The banks argued that they are already sufficiently ring-fenced by other measures like the “whatever it takes” ZIRP, and the taxpayers. Besides, who wants to burden the citizens with the complexities of the banking system when they are already entertained enough with the sex scandal in the European parliament. So…?

  2. d says:

    “During testimony to the Senate banking committee in May, Mnuchin told Sen. Elizabeth Warren that separating investment and commercial banks “would have a very significant problem on financial markets, on the economy, on liquidity.” And that was the end of that.”

    “would have a very significant problem on financial markets”

    Is that what you actually meant to write.??? or is that a direct quote of some trump speak (AKA very poor English) from his secretary?????????

    • Wolf Richter says:

      It’s a direct quote of what Mnuchin told Warren during the Senate hearings.

      • d says:

        Thank yopu I

        I didnt think D Q’s English was that bad.

        Hence it struck me a Strange/Garbled/Unclear.

        Very p 45 speech.

        Maybe that’s why P 45 chose him, they speak the same gibberish..

      • Tom Welsh says:

        In my experience, both as a Web user and as an editor of books and other material, writers whose first language is English – and who were educated in English – are at least as capable of committing solecisms in spelling, punctuation, vocabulary and grammar as “foreigners”.

        I think it’s something to do with the 60s spirit of freedom from repressive rules.

        • d says:

          The piece in question moves way beyond “solecism” when coming from a Govt Official.

      • Cynic says:

        ‘The English language went to North America, went mad there , and died. ‘

        But not, of course, on Wolfstreet.

      • RINO_Hunter says:

        It’s also nothing less than an implicit admission that the current system can’t be fixed without a failure of civility.

        The government officials asking the questions haven’t worked in finance and therefore don’t know the right questions to ask to get the truth spoken in plain English.

        The elite know how fragile it is, but they also think they can come up with some kind of fix tomorrow or the next day. All they have are temporary patches, and one day there are none left in their toolbox.

        The banking system in the EU is very similar. Although it would be nice to start reforming it slowly, reality and human nature do not work that way. “What should be” is a waste of time. We live in “What actually is” and should navigate it as such.

        It needs to run its course and fall apart like so many societies before it, so it can either be resurrected as something better, or burn completely and send the West into another round of the Dark Ages.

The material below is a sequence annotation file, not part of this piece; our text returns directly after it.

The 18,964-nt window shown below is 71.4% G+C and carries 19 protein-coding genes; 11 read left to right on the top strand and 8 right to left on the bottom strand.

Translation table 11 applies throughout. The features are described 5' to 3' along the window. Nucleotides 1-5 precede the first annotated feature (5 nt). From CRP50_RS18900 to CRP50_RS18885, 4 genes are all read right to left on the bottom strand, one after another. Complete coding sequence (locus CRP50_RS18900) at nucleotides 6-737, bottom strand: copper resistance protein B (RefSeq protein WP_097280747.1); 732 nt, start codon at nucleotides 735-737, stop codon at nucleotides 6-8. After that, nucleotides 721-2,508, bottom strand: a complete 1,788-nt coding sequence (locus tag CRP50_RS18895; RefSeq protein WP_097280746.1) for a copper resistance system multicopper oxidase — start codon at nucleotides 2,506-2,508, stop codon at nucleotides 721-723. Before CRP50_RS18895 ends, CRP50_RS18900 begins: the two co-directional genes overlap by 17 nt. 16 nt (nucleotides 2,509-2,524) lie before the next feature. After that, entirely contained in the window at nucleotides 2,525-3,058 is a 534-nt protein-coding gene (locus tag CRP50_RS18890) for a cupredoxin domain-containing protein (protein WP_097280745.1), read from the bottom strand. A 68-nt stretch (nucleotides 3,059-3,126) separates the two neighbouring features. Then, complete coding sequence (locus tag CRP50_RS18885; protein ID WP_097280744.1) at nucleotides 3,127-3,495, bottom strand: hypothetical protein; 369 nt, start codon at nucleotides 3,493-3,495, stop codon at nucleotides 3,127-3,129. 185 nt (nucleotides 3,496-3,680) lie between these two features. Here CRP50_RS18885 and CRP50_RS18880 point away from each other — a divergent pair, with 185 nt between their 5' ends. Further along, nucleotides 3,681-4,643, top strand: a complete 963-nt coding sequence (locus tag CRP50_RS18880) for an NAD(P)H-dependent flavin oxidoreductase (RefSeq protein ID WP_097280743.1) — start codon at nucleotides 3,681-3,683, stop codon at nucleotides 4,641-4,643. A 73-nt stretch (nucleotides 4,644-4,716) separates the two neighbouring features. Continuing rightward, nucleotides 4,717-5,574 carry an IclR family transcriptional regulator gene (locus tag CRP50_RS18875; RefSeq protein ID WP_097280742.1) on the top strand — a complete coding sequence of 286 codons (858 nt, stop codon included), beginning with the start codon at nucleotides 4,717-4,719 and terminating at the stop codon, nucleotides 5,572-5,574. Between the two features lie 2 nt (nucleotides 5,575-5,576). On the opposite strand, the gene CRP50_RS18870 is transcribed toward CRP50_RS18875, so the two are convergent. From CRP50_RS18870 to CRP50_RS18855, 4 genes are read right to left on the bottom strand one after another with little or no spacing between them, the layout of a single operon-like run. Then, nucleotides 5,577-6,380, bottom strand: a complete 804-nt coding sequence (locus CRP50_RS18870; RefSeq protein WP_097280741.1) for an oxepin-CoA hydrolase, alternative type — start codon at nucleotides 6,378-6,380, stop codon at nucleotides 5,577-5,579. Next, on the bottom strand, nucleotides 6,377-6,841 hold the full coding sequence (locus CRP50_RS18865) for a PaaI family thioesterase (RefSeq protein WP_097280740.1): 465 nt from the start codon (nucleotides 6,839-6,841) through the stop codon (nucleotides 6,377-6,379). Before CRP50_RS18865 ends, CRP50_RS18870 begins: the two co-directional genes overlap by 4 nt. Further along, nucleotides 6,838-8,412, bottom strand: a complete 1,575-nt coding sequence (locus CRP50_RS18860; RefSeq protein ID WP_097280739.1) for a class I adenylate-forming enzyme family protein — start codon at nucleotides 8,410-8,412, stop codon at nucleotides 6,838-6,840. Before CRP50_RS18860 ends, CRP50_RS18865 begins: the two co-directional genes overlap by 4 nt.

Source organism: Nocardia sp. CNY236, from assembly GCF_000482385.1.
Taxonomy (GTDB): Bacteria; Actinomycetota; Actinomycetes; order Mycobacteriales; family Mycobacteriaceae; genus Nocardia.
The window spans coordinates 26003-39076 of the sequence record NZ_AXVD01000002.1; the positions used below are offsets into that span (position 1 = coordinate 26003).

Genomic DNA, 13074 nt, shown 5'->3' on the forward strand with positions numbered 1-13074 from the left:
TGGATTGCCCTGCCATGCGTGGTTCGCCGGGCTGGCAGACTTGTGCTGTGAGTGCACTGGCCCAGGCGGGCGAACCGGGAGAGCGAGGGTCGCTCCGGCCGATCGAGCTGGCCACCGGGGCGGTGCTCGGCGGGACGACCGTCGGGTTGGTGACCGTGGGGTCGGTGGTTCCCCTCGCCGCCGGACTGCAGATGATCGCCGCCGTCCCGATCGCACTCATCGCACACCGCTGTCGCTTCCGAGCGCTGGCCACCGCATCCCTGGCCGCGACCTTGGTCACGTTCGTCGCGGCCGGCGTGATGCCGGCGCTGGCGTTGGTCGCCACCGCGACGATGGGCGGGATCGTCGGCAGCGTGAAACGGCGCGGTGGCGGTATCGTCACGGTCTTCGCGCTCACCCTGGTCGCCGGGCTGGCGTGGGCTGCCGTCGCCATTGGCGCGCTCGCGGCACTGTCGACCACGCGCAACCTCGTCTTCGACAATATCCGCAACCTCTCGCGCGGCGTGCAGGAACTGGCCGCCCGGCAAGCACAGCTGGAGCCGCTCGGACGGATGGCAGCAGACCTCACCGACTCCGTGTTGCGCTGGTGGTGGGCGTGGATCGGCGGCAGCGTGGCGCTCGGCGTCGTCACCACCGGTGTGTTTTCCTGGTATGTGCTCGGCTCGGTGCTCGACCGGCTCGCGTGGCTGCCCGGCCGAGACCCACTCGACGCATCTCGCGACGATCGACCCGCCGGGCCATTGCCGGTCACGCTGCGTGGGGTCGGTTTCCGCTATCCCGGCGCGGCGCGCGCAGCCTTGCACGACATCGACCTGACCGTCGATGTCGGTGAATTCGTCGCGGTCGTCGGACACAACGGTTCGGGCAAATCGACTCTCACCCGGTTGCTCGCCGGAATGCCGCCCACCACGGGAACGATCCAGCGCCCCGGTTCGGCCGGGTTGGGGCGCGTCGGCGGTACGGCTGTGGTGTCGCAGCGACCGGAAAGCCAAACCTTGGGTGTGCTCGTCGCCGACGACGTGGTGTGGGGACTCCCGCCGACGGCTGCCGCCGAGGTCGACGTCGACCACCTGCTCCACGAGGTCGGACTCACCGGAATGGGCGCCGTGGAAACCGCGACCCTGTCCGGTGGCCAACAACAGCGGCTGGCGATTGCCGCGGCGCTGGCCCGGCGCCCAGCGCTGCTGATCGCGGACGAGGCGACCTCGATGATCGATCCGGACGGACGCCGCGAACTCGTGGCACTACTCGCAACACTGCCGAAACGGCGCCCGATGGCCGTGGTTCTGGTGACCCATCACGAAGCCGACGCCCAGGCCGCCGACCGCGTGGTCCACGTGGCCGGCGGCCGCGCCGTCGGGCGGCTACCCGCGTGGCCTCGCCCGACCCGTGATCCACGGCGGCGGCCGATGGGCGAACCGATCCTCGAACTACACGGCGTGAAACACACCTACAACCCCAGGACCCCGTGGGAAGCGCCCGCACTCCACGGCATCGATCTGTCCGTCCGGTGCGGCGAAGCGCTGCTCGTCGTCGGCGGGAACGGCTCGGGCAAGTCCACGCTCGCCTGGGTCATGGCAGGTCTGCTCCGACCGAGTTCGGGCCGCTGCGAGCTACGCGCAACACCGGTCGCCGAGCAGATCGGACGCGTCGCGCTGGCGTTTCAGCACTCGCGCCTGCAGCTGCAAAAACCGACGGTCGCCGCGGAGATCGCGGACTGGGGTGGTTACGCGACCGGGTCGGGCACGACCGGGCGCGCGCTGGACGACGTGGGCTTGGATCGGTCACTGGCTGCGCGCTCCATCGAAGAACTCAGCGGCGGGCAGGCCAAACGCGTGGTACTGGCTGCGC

• Maximus Minimus says:

      Proof that senators did not understand it either since none dared to ask the stupid question: “Why”?
      Reminds one of the answers of the maestro.

      • d says:

        “Proof that senators did not understand it either since none dared to ask the stupid question: “Why”?”

        Or ask for clarification of the true meaning.

        You can generlise a meaning from it.

        However It is not wise to create “generalisations” from the speeches of such officials when you have the ability to demand clarification.

        Perhaps it was close to lunch, or market session, opening time.

        • Maximus Minimus says:

          To clarify, the maestro had a way of speaking during the hearings which I would describe as a student who didn’t prepare for the class, and engaged in high-minded generalities which noone could understand or dare challenge, lest expose him/herself to look silly. Of course, when it all came down, those silly questions got asked.

    • Petunia says:

      Mnuchin was reminding Warren that Dodd Frank protects the banks by using equity and deposits to cover losses. How could she forget, she was there when they were coming up with it. I’m not surprised by her rhetoric now.

      • Maximus Minimus says:

        Now, let’s be fair; it’s only 10,000 pages of regulatory framework, and one has only one life to study it. You can easily decriminalize theft of deposits in that pile.


    That one was BB, now we are AB (before and after Brexit). The savers wanna gamble-not to invest, so be it.

  4. Stevedcfc72 says:

    Great article DQ.

    The ECB have let everyone down in Europe by not following this through.

    As everyone on here knows the European Banking system even nine years after the Crisis is still in a mess, drip feeding the loan losses each quarter so that things don’t look as bad as what they actually are. Still being massively supported by ECB monies also.

    Today should be interesting as the ECB are going to be talking about tapering QE but extending the program. Its also been said that interest rates in Europe will not be going up until at least 2019.

  5. Gershon says:

    All central banks exist for the same reason: to concentrate all wealth and power in the hands of their bankster-oligarch cohorts and facilitate the looting and asset-stripping of everyone else.

    • Petunia says:

      I think we have left the oligarchy stage and are now living in a full fledged plutocracy. The congress is completely captured.

  6. pinkfish says: